Canada has turned to a political scion to deliver on a promise of change.
On Monday night, Justin Trudeau's Liberal Party of Canada captured a majority in the 338 seat-Parliament, ending nearly a decade of Conservative governance.
Born in the spotlight, Trudeau is the eldest child of Pierre Elliott Trudeau, who led the nation almost continually for more than 15 total years between 1968 and 1984 with a flashy but polarizing style.
At just 43, the telegenic younger Trudeau spent a gruelling campaign — Canada's longest since 1872 — beating back the Conservatives' ad narrative that he wasn't ready. First elected to Parliament in 2008, he has spent much of his political career trying to dispel notions that he's more style than substance, more sizzle than steak.
Trudeau's ascension marks the end of Conservative Leader Stephen Harper's reign as prime minister. First elected to the job in 2006, Harper is currently the second longest-serving leader in the G7.
Although he steered Canada through the global financial crisis of 2008, a hallmark of Harper's legacy will be government secrecy, including the so-called muzzling of federal scientists, and cut-throat politics, marked by attack ads and wedge issues.
The win also means sweet redemption for Trudeau's centre-left party.
Once among the most successful political parties on the planet, the Liberals were — in the eyes of many — left for dead after after years of declining support culminated in scandal and disastrous 2011 election results.
A party of pragmatists, Liberals have long frustrated those on the left or right who favour ideological purity. Liberals, some charge, will pivot to where their interests are best served and stand for little beyond winning.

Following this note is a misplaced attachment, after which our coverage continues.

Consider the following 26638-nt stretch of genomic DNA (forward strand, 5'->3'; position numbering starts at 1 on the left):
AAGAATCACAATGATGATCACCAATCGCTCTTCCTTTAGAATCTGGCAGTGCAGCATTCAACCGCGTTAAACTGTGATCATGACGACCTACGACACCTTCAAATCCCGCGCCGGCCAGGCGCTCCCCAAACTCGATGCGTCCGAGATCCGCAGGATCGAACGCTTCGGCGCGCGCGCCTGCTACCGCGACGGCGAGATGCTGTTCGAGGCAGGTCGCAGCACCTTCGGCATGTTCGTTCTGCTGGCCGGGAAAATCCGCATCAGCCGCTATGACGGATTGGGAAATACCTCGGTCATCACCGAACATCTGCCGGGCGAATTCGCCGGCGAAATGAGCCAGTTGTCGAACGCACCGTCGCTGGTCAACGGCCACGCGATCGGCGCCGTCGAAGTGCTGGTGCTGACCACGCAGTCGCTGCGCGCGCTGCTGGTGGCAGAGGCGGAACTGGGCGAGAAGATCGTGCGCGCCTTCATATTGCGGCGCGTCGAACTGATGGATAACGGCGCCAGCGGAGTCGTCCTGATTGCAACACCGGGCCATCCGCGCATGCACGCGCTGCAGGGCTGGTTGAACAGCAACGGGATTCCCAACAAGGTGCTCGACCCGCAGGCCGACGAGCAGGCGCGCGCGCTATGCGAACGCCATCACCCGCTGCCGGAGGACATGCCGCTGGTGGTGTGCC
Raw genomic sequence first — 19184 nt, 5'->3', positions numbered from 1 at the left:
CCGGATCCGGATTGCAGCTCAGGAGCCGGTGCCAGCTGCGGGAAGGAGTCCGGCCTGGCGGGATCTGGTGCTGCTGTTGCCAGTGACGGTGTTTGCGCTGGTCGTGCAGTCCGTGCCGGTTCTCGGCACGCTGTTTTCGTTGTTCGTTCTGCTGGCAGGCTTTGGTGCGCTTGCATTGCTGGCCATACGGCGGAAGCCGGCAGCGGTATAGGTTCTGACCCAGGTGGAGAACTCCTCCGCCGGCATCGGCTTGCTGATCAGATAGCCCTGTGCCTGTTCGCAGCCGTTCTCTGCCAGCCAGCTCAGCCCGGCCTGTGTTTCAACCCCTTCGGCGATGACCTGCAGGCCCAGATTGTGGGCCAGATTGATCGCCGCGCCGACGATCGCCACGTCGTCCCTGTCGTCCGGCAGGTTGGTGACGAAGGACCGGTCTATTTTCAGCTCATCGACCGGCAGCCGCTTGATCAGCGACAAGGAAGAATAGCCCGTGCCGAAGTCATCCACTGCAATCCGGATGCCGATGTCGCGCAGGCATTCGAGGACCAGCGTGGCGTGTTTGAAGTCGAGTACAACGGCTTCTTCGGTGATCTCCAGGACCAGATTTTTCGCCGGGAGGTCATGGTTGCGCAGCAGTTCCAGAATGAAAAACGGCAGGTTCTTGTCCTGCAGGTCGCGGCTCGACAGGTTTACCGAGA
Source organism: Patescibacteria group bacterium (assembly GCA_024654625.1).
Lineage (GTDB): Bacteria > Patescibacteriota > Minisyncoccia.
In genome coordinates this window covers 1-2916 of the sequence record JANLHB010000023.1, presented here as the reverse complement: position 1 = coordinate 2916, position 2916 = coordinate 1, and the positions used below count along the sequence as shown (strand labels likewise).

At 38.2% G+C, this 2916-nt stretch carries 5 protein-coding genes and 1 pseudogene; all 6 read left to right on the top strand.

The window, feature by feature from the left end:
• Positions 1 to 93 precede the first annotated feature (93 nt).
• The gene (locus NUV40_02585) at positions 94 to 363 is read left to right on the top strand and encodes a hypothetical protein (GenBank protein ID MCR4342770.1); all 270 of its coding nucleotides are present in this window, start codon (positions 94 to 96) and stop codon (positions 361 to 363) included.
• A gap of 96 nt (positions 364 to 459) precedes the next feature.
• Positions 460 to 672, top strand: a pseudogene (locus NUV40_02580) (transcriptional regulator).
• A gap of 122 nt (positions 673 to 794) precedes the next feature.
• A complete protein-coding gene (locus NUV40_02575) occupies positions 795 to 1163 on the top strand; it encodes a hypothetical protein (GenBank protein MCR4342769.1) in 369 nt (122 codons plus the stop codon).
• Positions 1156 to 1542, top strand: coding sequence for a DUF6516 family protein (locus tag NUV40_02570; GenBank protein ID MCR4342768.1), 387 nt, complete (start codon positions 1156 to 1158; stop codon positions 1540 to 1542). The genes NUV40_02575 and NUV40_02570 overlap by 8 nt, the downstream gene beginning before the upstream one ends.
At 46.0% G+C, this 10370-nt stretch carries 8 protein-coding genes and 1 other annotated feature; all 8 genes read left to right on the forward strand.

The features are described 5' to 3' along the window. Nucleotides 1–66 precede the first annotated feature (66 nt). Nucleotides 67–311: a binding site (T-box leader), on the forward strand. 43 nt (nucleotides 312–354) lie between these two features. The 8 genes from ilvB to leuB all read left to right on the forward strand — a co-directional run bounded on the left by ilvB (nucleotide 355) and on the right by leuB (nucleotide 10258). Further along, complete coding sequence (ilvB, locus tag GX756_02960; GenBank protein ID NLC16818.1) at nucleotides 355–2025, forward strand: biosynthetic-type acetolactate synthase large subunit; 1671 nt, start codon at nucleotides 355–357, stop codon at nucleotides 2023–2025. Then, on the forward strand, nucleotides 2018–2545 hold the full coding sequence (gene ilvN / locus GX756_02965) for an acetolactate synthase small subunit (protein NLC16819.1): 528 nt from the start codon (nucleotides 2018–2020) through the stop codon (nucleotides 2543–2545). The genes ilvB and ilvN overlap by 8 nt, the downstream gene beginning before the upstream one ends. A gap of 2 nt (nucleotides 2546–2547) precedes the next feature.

Ready or not, they've won once more. In this campaign, they stood firmly in favour of spending.
While his opponents pledged balanced budgets, Trudeau took the bolder option of promising three years of deficits to more than double infrastructure spending. He also vowed to raise taxes on Canada's "wealthiest one per cent" — those, including him, earning more than $200,000 — so that taxes for middle class families could be lowered.
Although his plan provided fodder for those eager to dismiss him as a "tax-and-spend" Liberal, he ultimately won on the message that now is the time to invest, not cut back.
How much change can the international community expect from Trudeau's government? It depends on the issue.
Here are seven ways a new Liberal government might affect the world.
Liberals vow to end Canada's combat mission in Iraq and Syria
Trudeau's party did not support joining the U.S.-led bombing mission against the Islamic State in Iraq and Syria. But Liberals do believe Canada has a role to play in combating ISIS.
Trudeau often compared the mission to the 2003 Iraq war led by George W. Bush. The controversial decision of a then-Liberal government not to join Canada's U.S. allies in that effort remains a point of pride for many Canadians.
Rather than dropping bombs, the Liberal leader said in his stump speeches, Canada should be helping to train local forces to defeat ISIS on the ground. He has also pledged to increase humanitarian aid.
"There's no question that it's absolutely in our national interest to help defeat ISIS, to work with international partners on that," Trudeau said at a foreign policy debate last month.